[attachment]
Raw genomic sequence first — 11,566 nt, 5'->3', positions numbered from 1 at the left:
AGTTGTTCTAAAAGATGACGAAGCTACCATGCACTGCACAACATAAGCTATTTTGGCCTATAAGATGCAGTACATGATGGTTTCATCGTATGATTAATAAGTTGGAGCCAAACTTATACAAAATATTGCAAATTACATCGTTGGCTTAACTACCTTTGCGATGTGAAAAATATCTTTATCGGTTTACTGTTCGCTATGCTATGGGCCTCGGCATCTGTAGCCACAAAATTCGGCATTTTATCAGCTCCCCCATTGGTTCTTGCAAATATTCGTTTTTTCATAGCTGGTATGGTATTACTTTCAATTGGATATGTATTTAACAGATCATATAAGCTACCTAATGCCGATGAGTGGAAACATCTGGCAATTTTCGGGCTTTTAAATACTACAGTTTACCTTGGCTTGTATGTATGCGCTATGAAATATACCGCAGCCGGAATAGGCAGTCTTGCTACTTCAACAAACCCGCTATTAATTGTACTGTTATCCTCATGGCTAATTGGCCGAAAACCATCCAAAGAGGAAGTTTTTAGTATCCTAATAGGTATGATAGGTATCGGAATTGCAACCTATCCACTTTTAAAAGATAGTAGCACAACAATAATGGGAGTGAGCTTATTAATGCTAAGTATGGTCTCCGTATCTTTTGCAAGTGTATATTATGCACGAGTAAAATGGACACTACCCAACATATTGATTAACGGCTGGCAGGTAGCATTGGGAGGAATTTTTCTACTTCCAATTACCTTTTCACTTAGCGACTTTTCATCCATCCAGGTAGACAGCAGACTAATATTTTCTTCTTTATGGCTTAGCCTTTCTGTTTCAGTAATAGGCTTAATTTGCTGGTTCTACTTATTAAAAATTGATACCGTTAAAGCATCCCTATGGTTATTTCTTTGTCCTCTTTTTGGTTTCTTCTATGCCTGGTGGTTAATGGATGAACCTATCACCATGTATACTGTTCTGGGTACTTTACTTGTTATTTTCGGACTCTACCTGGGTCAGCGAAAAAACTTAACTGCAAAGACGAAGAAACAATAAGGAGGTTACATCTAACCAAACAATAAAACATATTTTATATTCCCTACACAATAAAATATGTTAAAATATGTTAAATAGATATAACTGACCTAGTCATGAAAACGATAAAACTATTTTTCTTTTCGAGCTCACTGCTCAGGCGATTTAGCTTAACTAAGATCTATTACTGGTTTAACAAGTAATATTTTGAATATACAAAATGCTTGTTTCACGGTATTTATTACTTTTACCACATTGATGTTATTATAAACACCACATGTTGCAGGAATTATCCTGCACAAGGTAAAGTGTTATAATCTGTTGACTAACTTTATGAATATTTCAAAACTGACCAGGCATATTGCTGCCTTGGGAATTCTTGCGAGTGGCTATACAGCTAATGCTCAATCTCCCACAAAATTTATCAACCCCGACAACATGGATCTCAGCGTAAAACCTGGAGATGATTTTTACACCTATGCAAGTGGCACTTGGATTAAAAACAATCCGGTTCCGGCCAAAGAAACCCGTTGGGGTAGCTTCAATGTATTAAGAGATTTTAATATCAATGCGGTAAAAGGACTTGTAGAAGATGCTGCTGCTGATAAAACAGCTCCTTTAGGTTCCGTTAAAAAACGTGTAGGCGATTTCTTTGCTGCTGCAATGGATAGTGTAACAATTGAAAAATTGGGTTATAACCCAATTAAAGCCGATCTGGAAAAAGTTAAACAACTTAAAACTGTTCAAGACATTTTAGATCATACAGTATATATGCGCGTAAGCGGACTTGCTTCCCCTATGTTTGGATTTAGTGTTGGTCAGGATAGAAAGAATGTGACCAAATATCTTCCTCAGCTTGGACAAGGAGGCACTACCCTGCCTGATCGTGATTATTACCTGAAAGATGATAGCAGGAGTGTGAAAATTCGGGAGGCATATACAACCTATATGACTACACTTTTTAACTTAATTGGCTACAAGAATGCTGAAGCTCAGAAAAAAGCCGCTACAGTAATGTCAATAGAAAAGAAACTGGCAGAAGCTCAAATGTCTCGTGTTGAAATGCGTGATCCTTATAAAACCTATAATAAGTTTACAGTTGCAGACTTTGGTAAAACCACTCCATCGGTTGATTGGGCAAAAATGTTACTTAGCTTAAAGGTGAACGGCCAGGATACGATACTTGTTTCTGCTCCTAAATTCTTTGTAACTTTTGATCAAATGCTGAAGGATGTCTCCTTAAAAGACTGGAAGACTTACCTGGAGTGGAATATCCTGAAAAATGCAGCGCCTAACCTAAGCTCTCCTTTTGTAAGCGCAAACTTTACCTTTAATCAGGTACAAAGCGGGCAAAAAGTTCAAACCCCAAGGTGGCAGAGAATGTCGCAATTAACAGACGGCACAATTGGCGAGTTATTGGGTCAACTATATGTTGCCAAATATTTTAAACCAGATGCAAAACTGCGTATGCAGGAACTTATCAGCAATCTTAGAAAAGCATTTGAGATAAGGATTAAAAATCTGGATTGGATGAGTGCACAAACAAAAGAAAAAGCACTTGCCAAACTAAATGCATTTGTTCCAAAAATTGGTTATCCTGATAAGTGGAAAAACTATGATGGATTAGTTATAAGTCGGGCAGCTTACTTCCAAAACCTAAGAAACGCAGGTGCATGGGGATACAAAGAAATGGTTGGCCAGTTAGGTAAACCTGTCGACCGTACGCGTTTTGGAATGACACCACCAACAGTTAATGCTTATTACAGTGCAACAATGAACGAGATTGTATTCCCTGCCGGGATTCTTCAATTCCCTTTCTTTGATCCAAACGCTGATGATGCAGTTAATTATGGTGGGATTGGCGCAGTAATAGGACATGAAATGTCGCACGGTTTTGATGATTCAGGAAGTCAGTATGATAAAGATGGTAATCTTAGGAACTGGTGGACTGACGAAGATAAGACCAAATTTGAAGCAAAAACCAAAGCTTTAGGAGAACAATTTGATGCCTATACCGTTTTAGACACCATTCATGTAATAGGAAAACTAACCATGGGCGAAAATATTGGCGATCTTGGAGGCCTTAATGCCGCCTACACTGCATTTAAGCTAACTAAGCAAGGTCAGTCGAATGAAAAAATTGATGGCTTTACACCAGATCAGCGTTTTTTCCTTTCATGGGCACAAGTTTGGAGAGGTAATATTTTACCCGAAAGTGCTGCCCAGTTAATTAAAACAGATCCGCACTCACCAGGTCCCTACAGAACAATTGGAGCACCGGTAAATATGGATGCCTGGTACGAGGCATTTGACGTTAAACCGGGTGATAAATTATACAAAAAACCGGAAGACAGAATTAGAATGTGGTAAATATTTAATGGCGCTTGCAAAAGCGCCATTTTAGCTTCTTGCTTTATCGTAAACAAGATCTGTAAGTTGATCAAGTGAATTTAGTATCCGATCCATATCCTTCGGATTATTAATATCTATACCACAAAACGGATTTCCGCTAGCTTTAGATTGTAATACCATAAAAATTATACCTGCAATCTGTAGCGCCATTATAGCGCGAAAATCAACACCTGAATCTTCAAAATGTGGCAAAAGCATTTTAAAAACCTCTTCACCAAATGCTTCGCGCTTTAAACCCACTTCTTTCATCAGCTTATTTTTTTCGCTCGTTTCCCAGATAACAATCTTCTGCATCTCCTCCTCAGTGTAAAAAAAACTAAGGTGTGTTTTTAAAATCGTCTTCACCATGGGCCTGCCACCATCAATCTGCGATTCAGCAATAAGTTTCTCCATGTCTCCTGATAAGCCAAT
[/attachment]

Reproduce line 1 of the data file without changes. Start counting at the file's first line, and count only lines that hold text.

Raw genomic sequence first — 11,566 nt, 5'->3', positions numbered from 1 at the left: